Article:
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She (MIL) was diagnosed in 2015, I am sure it went back further, now my own mother has failed the tests and is now taking Namenda. GEESH!

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My heart goes out to you.

I was my mother's caretaker for years until she died. It was hard, working and caring for my family. There were times that I thought the demanding task to care for her ADL's (all of her daily living activities, doctor's appointment, financial needs, etc.). The hardest part was the violent and aggressive behavior she developed as the disease worsen. The only thing that got me through, is my faith in God, as well as knowing all that my mom went through with me and my siblings over the course of her life. When my mother moved in with us, I first was a little hesitant, but than realized that this was part of my purpose in life. To be a blessing to the very one that has been a blessing to me all of my life. Just being there for them is more than enough.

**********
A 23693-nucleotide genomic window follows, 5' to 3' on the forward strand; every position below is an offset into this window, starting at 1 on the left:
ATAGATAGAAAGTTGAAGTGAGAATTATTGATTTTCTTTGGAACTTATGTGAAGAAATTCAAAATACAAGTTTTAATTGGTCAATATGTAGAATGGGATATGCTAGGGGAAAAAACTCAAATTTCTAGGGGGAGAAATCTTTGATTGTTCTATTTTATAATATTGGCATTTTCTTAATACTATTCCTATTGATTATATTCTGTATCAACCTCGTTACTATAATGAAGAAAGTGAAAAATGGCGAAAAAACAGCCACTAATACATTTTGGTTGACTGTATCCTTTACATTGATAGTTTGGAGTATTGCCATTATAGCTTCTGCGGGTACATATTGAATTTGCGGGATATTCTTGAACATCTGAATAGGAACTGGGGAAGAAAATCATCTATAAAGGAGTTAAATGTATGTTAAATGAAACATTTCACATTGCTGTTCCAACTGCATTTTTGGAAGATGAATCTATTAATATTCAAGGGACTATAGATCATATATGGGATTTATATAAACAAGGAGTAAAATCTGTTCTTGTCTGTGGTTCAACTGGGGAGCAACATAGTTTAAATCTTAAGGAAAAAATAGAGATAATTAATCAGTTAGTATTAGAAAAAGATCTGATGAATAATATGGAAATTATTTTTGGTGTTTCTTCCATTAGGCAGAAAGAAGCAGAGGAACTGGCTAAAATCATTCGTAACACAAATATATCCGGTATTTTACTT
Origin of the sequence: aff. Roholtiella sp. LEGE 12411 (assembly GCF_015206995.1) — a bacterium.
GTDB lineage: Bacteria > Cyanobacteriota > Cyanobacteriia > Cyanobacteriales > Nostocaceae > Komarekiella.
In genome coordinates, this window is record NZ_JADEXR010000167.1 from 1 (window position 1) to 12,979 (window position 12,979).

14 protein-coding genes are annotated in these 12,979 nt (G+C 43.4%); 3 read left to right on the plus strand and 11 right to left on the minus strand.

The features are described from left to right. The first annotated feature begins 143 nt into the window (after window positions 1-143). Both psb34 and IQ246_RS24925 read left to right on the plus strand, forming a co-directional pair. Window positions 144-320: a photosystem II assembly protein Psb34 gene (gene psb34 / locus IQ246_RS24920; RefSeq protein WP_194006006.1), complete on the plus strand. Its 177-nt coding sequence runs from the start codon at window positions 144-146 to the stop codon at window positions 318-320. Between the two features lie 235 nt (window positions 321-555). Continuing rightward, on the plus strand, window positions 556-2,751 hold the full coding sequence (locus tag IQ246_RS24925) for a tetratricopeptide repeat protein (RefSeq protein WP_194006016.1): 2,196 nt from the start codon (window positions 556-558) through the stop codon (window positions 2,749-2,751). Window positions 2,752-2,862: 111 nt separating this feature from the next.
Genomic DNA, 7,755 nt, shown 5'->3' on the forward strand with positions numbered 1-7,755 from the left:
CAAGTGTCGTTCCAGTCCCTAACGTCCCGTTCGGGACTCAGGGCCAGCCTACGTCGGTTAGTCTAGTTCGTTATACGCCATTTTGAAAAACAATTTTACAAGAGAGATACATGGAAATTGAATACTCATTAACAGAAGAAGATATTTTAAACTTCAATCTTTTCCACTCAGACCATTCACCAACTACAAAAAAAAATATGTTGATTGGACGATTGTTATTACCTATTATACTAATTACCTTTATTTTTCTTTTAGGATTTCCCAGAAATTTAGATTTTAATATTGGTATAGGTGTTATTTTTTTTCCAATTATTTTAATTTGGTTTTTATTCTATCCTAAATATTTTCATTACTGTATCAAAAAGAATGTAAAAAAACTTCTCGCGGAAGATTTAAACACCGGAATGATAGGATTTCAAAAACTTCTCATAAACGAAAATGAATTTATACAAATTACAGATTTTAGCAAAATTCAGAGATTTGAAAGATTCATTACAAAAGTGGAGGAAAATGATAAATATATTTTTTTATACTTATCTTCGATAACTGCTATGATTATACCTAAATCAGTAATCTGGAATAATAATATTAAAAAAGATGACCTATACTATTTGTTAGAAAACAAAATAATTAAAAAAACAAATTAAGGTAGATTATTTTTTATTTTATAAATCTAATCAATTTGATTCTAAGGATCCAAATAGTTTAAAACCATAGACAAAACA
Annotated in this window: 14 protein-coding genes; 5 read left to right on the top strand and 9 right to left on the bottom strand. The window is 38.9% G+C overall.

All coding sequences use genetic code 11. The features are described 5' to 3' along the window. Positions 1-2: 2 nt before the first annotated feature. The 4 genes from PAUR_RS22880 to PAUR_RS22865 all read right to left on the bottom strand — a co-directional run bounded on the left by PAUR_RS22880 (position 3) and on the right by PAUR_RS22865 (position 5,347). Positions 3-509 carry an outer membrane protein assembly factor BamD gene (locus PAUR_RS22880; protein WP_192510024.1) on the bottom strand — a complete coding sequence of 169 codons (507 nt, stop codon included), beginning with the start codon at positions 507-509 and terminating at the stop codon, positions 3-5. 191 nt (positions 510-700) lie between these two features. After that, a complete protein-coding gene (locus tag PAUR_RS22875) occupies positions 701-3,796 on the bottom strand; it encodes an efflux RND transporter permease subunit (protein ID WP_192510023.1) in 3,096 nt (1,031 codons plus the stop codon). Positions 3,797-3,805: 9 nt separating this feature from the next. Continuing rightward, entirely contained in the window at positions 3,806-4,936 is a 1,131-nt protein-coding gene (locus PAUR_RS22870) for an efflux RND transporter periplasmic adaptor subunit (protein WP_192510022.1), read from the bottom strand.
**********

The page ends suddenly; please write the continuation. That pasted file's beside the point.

You are doing what is needed to cope.The first step is to acknowledge that you can't in yourself do it alone. Secondly, reaching out for support. Now you should check your area and see if there are any support groups in your community, and get involved. More importantly, don't forget about self care. If you can get support from other family members don't hesitate to ask. If you need respite care, check it out and take advantage of it. I believe you are stronger than you think.At least I found that out during my situation. So be encourage.
If it does get to much for you to handle seek out other alternative ways to care for mom. Rather it means getting a caretaker for her, or senior /nursing homes. Don't feel guilty or be hard on yourself if it comes to that.
I will keep you and your family in my prayers.
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(((Hugs))) Lost. Just...(((Hugs))).
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if I could, I'd bow down to anyone (and that's no consolation) that's care giving 24/7 to a dementia person. and doing it alone.

don't think yourself as weak. it's not you, its what you are up against.

sorry if that didn't come out right. I just don't know how to explain.

edit, and sorry to hear about your own mom. :(
this dementia thing is very scary. I wish someone could
figure out the cure.
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Who said that you have to? Does MIL need a nursing home and could your mother go to assisted living?
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